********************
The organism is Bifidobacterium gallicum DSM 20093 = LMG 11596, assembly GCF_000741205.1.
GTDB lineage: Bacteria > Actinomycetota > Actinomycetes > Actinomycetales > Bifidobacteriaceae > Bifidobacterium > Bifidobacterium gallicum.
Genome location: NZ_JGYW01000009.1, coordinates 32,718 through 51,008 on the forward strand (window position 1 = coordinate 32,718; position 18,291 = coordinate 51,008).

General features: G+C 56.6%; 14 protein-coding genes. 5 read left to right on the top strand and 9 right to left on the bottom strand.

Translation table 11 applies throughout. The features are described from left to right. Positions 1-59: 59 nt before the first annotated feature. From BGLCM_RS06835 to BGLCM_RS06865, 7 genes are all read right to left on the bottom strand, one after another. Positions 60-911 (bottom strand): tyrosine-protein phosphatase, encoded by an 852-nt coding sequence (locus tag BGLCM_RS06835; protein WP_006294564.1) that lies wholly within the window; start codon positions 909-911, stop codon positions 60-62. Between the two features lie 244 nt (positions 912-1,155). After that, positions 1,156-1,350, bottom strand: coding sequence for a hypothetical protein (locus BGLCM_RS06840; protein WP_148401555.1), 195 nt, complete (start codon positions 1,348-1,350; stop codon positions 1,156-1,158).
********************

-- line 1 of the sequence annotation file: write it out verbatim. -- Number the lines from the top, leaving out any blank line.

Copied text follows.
The organism is Bifidobacterium gallicum DSM 20093 = LMG 11596, assembly GCF_000741205.1.